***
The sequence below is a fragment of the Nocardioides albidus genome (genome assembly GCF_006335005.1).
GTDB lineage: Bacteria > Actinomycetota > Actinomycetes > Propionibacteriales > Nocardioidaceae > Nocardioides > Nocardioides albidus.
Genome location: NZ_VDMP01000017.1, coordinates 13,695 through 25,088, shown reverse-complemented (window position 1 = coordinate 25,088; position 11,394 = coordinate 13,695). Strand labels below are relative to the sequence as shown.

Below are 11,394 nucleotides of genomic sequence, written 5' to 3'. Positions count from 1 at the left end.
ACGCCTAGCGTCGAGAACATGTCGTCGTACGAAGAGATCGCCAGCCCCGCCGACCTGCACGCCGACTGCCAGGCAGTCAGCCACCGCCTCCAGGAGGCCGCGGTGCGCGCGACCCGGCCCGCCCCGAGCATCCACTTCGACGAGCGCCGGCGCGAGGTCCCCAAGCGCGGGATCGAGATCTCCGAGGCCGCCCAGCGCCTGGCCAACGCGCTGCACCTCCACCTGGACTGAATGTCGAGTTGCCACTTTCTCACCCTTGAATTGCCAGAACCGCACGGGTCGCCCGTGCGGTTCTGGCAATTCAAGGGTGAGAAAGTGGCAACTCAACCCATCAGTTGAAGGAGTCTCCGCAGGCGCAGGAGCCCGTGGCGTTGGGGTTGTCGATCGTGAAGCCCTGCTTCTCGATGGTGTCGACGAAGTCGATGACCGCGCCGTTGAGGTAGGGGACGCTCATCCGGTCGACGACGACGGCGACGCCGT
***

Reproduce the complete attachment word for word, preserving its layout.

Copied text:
The sequence below is a fragment of the Nocardioides albidus genome (genome assembly GCF_006335005.1).
GTDB lineage: Bacteria > Actinomycetota > Actinomycetes > Propionibacteriales > Nocardioidaceae > Nocardioides > Nocardioides albidus.
Genome location: NZ_VDMP01000017.1, coordinates 13,695 through 25,088, shown reverse-complemented (window position 1 = coordinate 25,088; position 11,394 = coordinate 13,695). Strand labels below are relative to the sequence as shown.

Below are 11,394 nucleotides of genomic sequence, written 5' to 3'. Positions count from 1 at the left end.
ACGCCTAGCGTCGAGAACATGTCGTCGTACGAAGAGATCGCCAGCCCCGCCGACCTGCACGCCGACTGCCAGGCAGTCAGCCACCGCCTCCAGGAGGCCGCGGTGCGCGCGACCCGGCCCGCCCCGAGCATCCACTTCGACGAGCGCCGGCGCGAGGTCCCCAAGCGCGGGATCGAGATCTCCGAGGCCGCCCAGCGCCTGGCCAACGCGCTGCACCTCCACCTGGACTGAATGTCGAGTTGCCACTTTCTCACCCTTGAATTGCCAGAACCGCACGGGTCGCCCGTGCGGTTCTGGCAATTCAAGGGTGAGAAAGTGGCAACTCAACCCATCAGTTGAAGGAGTCTCCGCAGGCGCAGGAGCCCGTGGCGTTGGGGTTGTCGATCGTGAAGCCCTGCTTCTCGATGGTGTCGACGAAGTCGATGACCGCGCCGTTGAGGTAGGGGACGCTCATCCGGTCGACGACGACGGCGACGCCGT